... or repairs mayhem ... sort of
Photo of the week
This post is a continuation of CPC repairs saga that I've started HERE
This time, I'll present three CPC 464 repairs that I had an opportunity to make. Nuff said! let's roll!.
CPC 464 nr.2
Recently, Johny/Lamers bought a very nice Amstrad CPC 464 but unfortunately, it was dead ...
If I remember correctly it was Friday evening so we've failed to even spot a problem ... because ...
From obvious reasons, I didn't restart work on this unit on Saturday morning .... but a bit later ;)
Anyway, CPC was completely dead - black screen. My first assumption was that 40007 or Z80 was simply fried. Since both chips are socketed it is kinda "low hanging fruit" to check, isn't it?
After swapping Z80 to a working one, I didn't notice any change so I moved on to 40007. After removing it I was like HA! GOTCHA !
It turned out that socket is covered with a thermal paste of some sort. I've quickly desoldered it and put a new socket.
Unfortunately no progress :( ... still black screen.
By the way, this is how I power up an AMY while disassembled ... with pliers :)
Now I was like, that has to be RAM! I've checked if any chip is hot or warm at least but it wasn't so I've left it. As usual, I've visited throne room seeking for a solution :D
The solution didn't come so next thing on a checklist was 40009 - an EPROM.
A few minutes later I had brand new socket soldered on the board
I had few SST27SF512 flashroms laying around so I gave it a go and flashed it with my WillemEZO programmer.
Still no luck ... :(
As a lazy bastard, I've found out that very often I can get away with a quick replacement of a most suspicious element instead of dull measuring or analysis.
The downside is that from time to time I find myself in a loop which is hard to escape. That was exactly the case this time :D
I should have started with RAM chips. Seriously, RAM CHIPS FIRST !!!!
Anyway, better late than never :)
RAM chips desoldered (new chips on the bottom)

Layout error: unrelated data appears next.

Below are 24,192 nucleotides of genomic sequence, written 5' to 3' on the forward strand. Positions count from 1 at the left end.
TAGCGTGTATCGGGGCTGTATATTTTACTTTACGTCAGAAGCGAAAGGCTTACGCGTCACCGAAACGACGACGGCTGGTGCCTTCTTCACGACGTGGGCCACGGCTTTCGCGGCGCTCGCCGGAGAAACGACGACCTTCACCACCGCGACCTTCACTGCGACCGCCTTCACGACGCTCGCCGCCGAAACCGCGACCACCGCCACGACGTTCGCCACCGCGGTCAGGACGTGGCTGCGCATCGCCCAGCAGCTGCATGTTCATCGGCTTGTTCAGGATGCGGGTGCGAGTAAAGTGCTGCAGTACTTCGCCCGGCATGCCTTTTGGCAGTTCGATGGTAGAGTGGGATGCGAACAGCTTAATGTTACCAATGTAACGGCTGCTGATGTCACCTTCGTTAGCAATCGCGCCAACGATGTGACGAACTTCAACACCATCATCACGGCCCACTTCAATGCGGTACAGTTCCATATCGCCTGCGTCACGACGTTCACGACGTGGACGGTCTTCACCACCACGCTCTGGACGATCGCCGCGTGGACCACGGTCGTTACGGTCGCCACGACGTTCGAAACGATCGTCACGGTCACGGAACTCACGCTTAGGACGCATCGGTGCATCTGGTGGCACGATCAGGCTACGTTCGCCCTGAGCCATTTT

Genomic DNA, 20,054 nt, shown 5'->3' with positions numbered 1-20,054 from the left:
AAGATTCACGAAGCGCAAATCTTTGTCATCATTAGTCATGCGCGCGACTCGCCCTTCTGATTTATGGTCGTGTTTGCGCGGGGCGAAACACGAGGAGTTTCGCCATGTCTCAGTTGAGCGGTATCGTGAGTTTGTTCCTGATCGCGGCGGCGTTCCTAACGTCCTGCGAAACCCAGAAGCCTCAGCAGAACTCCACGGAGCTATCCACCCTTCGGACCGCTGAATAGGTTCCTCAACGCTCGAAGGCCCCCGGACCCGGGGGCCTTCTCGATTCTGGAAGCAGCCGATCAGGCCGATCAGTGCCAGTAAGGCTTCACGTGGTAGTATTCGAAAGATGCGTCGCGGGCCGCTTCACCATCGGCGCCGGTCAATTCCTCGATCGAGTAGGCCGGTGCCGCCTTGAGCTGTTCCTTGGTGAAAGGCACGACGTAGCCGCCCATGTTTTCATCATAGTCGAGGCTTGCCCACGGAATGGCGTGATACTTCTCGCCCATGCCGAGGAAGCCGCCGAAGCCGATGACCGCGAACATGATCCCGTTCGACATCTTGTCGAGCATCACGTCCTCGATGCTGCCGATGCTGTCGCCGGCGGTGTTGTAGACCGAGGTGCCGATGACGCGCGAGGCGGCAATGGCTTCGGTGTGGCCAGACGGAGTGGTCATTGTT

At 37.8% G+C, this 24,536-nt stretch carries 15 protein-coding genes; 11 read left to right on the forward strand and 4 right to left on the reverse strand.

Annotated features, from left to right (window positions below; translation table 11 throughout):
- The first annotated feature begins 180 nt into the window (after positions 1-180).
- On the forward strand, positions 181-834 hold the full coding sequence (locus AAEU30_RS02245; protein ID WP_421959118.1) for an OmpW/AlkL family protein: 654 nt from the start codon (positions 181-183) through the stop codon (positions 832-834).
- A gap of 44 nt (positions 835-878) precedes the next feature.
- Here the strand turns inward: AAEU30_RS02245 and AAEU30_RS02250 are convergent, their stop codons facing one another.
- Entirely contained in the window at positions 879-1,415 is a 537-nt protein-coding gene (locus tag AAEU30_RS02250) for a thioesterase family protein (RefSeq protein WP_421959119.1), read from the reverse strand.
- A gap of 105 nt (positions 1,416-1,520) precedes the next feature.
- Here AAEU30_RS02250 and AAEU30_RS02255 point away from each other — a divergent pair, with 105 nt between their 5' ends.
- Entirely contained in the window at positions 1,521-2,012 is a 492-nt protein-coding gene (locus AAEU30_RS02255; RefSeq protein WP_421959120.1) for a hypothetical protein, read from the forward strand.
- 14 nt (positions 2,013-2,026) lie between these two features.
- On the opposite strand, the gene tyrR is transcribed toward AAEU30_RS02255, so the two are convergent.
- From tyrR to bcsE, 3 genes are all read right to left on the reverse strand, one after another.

After soldering on sockets, it was just a matter of 2-3 minutes to find which RAM chip is fried.
Bottom right chip was dead and after swapping it to a new one, I was finally greeted with startup screen ! (distortion caused by crappy cable)
CPC 464 nr.3
Next CPC that I was given to fix, was a very nice unit sent by V12/Tropyx. V12 told me that there is a problem with a cassette recorder that is constantly ON.
I was surprised that case of this Amstrad is slightly larger than a CPC that I already own.
Also, mainboard was different than other 464 machines that I've dissassembled.
I've extracted cassete player module and started too clean it and look for possible problem causes.
Can you spot a problem already ? It is hidden in a plain sight.
I didn't spot it at first. Instead, I've focused on connectors that were all-time shorted, regardles button positions.
That lead me to real cause of a problem. Now it should be more visible :D
Yup, just a simple mechanical problem. I've straightened this lever and the problem was fixed - Cassette recorder started to work normally.
While assembling this unit, I've also fixed a broken speaker wire and that finished the repair.
CPC 464 nr.4
Last CPC that I've fixed recently was delivered by one of my blog readers - Borys.
Borys wrote an email to me, asking if I could take a look at his 464 that apparently didn't work properly.
I was like "Hey! Why not?! Send it in :)"
A package came after few days.
Indeed, it wasn't working properly ...
This time, I've started with RAM :>
However, I have to add that it was quite obvious to spot an issue. One of the MT4264 chips was getting very hot. Desoldering it took a minute and I was ready to install a new socket and replace a faulty part ...
... but after powering CPC up I saw this.
I was like "daaaamn, now what?!"
After a bit of checking, I've found a second broken RAM chip. I don't know why, but I didn't notice it at first.
Quick replacemnt followed
Finally CPC was brought back to life !
- TEST FOR FAULTY RAM CHIPS FIRST !!!
- DON'T DRINK MUCH ON FRIDAY :P
Saga will continue :)
Next in line awaiting refurbishment is CPC 6128